More than 160 Palestinians, including 100 noncombatants—more than 30 of them children—and six Israelis were killed in the latest cycle of outrage and recrimination that marks the dismal status quo in the Middle East. It should come as no surprise that the latest violence achieved little more than to push both sides of the conflict to greater political extremes. Despite the pounding endured by ordinary Gazans, Hamas has emerged emboldened and “victorious” since the cease-fire. And after another round of targeted assassinations by Israeli forces, new leaders have stepped forward within Hamas who threaten to be even more militant than their predecessors.
Similarly in Israel, Prime Minister Benjamin Netanyahu’s Likud Party has lurched even further to the right. The “moderate” Ehud Barak, once considered a strong challenger to Mr. Netanyahu and a politician who had seemed capable of moving along what remains of the peace process, has decided he has had enough of Israeli politics. Now a government coalition that will increasingly lean toward the outright annexation of parcels of the West Bank seems the likeliest outcome of upcoming Israeli elections. Tacitly endorsing illegal settlements, ignoring opportunities to advance the peace process and distracted by periodic skirmishes with Hamas, the current Israeli leadership seems to have lost all focus on a coherent strategy toward a peaceful resolution of the Middle East conflict. They have joined with Hamas as silent partners in the depressing status quo.
If the recent flare-up between Hamas and the Israeli Defense Forces seems painfully and pointlessly repetitious, there have been other developments that suggest the possibility for real change in the long conflict’s script. Mohammed Morsi, the one-time Muslim Brotherhood member who is now Egypt’s president, has emerged as a credible powerbroker during cease-fire negotiations. The ascendance of Arab Spring political leaders who, like Mr. Morsi, forcefully represent the Arab world’s widespread sympathy for the plight of Palestinians may force a change in Israeli policy.
In New York a U.N. vote on Nov. 29, the 65th anniversary of the U.N. resolution that first called for two states in Palestine, elevated the Palestinian Authority to the status of non-member observer state. This suggests new possibilities, even as it has provoked familiar displays of outrage. Despite the overwrought rhetoric of some on the Israeli right and their supporters in Congress, the enhanced status for Palestine is not an act of “diplomatic terror.” The resolution reads, in fact, like a lengthy plea to return to negotiations over the difficult issues that remain.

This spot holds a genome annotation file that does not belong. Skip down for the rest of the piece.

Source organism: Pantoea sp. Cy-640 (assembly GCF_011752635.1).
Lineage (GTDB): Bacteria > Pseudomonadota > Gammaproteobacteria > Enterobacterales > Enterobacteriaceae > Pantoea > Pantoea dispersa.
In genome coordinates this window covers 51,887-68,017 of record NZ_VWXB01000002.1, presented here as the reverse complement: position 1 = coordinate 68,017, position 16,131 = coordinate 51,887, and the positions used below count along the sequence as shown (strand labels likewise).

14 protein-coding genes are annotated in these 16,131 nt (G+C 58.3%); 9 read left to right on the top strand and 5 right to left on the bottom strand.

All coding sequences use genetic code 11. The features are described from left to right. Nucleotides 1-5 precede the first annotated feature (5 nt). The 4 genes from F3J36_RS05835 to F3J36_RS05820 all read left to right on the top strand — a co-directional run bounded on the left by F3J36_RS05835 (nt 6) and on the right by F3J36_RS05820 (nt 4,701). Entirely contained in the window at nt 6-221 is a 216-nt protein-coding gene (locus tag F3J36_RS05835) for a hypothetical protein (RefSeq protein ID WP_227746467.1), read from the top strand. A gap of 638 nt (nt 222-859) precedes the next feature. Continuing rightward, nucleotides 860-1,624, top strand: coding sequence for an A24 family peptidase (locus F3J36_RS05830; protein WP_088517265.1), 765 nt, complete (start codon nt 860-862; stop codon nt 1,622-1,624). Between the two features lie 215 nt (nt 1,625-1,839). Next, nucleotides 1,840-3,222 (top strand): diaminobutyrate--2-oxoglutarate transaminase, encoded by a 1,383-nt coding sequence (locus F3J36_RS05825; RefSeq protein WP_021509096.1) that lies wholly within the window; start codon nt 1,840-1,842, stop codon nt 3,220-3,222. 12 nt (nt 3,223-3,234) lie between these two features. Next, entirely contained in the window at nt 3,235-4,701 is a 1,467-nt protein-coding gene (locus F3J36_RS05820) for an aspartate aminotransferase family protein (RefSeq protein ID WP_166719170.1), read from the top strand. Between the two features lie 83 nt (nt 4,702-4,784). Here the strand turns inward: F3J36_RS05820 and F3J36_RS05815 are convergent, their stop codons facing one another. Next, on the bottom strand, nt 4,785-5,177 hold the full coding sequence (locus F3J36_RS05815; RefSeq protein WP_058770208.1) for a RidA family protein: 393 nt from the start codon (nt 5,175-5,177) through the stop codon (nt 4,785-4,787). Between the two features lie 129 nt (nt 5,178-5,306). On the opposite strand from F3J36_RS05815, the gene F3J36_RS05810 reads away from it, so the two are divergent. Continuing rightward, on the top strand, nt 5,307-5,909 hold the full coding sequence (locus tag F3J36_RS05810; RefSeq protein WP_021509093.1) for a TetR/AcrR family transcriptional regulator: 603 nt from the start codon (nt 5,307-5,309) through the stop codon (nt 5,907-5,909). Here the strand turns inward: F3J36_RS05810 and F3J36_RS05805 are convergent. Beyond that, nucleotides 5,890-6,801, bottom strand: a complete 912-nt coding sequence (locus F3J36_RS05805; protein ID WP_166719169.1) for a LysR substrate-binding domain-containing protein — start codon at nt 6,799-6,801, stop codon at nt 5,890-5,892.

Zionist and Islamist maximalists have had their eyes fixed on a prize neither can secure while dedicating themselves to a conflict that must be inevitably refreshed with the blood of innocents. Responsible U.S., European and now regional Islamic leadership should refuse to participate in the farce being made of the peace process. The General Assembly vote offered an opportunity for the United States to join European efforts to awaken Likud from its reveries of a Greater Israel to the possibility of real peace. Instead, the Obama administration applied all the diplomatic pressure it could muster in what would prove an embarrassing attempt to thwart the vote. It should not waste its energies and credibility this way again. It should support judicious but meaningful steps toward Palestinian statehood, beginning with measures to protect Palestinian territorial integrity, as well as the security of the Israeli people.
In a reinvigorated diplomatic effort, the Obama administration must urge Israel to halt settler expansion on the occupied West Bank and guide it back to the negotiating table before the next cycle of violence begins. Likud hardliners must be pressured to reconsider policies that undermine the peace process and make a viable Palestinian state impossible. If they cannot be so persuaded, then the administration should proceed on its own in diplomatic efforts to make that two-state solution a reality. Despite everything that has happened, the possibility of peace remains tantalizingly within reach. The two-state solution remains a viable option—in fact, perhaps the only viable option.
No less a figure than former Israeli Prime Minister Ehud Olmert supported the Palestinians’ U.N. bid as “congruent with the basic concept of the two-state solution,” arguing it was time to “give a hand to” moderate forces among the Palestinians. Referring to the Palestinian Authority’s president and prime minister, Mr. Olmert noted, “Abu-Mazen and Salam Fayyad need our help. It’s time to give it.”
Mr. Olmert is ready to begin serious negotiations based on the 1967 borders. Shouldn’t the Obama administration be just as ready to lend a hand for peace?